Thursday, April 26, 2018

A Continent of Great Extent: Writing To The Fair Land

Some of you may remember Pythagoras and his theorem from maths lessons at school – and if like me you weren’t keen on maths, then I’m sure he didn’t endear himself to you. Pythagoras, who lived in the fifth century BC, had other ideas too. He believed that a great land mass lay in the southern hemisphere – the Great Southern Continent, the Great South Land, or Terra Australis Incognita. It had to exist, he argued, in order to balance the land masses of the north.  

For the next 2,000 years, men dreamed of the Great Southern Continent. They drew maps of it and they speculated about the people who lived there. One theory was that the inhabitants would have feet opposite to our own – antipodes. Others thought they had one huge foot and when they were sitting down they were able to raise the foot over their heads to keep the sun off their faces.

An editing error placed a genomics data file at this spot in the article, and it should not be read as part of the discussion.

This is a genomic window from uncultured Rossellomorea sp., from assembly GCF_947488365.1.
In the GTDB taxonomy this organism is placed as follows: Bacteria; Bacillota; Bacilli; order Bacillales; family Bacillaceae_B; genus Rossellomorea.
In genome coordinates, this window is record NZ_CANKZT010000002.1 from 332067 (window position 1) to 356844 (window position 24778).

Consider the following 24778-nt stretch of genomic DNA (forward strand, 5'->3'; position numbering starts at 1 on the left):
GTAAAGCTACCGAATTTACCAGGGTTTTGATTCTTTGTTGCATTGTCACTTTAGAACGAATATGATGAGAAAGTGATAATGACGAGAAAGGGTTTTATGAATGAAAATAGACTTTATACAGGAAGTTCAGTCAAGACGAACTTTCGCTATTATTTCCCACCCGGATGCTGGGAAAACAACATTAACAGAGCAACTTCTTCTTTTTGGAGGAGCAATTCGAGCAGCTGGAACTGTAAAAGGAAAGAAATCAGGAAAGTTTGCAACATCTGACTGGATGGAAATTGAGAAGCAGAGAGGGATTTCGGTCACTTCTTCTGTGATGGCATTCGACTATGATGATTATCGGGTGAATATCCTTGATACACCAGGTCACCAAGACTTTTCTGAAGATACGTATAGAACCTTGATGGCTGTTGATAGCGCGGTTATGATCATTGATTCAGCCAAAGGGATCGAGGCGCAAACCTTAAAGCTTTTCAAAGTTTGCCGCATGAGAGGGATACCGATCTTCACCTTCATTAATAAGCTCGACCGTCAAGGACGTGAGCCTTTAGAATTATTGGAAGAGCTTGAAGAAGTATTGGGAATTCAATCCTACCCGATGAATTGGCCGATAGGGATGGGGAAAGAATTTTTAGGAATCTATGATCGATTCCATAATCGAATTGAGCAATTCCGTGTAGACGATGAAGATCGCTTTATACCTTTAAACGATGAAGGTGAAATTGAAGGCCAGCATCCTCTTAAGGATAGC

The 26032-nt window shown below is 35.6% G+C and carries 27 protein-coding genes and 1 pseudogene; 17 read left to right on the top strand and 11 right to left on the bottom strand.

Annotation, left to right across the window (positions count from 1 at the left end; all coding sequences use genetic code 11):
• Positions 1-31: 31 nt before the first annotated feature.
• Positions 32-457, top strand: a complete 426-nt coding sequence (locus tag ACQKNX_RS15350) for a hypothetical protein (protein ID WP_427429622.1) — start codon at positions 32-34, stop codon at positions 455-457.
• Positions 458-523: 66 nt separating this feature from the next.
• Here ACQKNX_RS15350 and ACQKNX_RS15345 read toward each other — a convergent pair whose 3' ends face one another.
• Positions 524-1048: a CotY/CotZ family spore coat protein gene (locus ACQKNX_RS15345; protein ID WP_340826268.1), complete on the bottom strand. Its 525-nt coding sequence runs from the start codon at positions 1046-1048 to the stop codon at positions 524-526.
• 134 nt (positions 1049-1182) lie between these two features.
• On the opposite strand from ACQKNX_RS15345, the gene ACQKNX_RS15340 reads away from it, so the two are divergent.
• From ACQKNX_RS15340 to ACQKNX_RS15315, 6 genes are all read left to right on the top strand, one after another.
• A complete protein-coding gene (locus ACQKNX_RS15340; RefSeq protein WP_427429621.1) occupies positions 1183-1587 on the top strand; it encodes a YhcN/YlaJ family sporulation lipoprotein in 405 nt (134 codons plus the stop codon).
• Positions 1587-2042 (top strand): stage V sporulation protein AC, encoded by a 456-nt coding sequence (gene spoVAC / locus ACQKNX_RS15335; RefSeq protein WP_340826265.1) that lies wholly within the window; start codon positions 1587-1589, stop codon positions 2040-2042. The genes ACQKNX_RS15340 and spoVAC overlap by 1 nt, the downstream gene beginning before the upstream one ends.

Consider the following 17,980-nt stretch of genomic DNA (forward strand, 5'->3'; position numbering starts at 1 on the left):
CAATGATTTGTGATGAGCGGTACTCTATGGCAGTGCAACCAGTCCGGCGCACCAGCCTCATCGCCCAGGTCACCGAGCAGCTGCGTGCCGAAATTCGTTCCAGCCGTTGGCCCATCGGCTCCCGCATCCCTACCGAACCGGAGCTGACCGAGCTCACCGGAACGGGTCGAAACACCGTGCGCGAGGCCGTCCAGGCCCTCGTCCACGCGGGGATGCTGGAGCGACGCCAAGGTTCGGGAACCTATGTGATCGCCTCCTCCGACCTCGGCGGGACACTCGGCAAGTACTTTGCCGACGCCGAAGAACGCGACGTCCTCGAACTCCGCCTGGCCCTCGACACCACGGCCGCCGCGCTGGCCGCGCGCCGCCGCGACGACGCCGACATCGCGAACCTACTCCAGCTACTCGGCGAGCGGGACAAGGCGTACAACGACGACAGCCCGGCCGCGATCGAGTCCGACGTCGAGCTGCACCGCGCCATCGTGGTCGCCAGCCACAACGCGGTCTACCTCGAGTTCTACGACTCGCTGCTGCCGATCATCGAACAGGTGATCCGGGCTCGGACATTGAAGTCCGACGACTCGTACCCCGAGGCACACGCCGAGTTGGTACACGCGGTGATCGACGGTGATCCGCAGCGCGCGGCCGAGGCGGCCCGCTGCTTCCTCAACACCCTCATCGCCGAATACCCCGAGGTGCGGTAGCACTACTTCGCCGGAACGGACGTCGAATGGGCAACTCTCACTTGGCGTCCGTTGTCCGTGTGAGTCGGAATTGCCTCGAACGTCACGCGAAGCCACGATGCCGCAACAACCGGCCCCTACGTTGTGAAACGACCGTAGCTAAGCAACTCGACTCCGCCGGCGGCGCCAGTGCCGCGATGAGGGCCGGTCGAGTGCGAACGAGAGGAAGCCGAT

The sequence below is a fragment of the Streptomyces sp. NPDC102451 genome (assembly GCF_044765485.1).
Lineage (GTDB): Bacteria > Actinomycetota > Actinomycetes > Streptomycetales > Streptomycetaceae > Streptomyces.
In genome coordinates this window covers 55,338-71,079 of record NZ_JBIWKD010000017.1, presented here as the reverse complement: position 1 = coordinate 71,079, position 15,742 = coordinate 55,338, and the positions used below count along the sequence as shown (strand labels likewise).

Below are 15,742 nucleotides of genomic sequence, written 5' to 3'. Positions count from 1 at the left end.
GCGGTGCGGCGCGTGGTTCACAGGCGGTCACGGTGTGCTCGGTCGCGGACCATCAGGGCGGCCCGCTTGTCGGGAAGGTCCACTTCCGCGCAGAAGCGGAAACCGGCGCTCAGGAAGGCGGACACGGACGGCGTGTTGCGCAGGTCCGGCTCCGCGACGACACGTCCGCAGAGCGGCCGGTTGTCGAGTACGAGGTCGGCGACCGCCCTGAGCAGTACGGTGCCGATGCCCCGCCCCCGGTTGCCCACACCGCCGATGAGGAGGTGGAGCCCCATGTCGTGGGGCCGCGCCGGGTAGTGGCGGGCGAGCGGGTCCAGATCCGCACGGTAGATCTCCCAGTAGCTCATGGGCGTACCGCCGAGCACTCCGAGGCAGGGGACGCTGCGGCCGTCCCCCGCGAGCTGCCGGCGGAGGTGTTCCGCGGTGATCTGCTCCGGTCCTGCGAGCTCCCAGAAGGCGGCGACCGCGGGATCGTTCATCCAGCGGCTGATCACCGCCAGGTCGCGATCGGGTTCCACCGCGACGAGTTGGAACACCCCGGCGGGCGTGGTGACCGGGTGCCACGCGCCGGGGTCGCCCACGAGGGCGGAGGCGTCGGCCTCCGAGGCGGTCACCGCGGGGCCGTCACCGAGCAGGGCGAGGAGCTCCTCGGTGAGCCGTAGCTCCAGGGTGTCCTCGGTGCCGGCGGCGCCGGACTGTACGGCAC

Tantalised by tales of the Great Southern Continent, explorers from many nations went looking for it – Dutch, French, Portuguese, and British. In the seventeenth century the Somerset buccaneer William Dampier tried to find it. He ended up on Australia – then called New Holland by the Dutch explorers who got there before him – which he thought a poor place. 

In 1764 the British Admiralty sent John Byron – known as Foulweather Jack Byron – to the Pacific but he didn’t find anything. Some people thought he didn’t try very hard. After him went Samuel Wallis in 1766, who confidently reported sighting the continent.  

Then in 1768, the Admiralty sent Britain’s most famous navigator: Captain James Cook. Cook’s voyage on the Endeavour lasted three years and he didn’t find the Continent. He undertook a second voyage between 1772 and 1775, and it was on that voyage that he demonstrated, once and for all, that there was no Great Southern Continent. But in 1772 his second voyage had only just begun, and it was still possible to believe that the Continent existed.  

It was that point in history that caught my imagination. A time when our world was still largely unknown to us, when charts and maps had huge blank spaces in them or were purely speculative; a time when men undertook epic journeys with nothing but four inches of wood between them and destruction. I wrote To The Fair Land, a thriller set in the eighteenth century which centres on a voyage of discovery to the South Seas.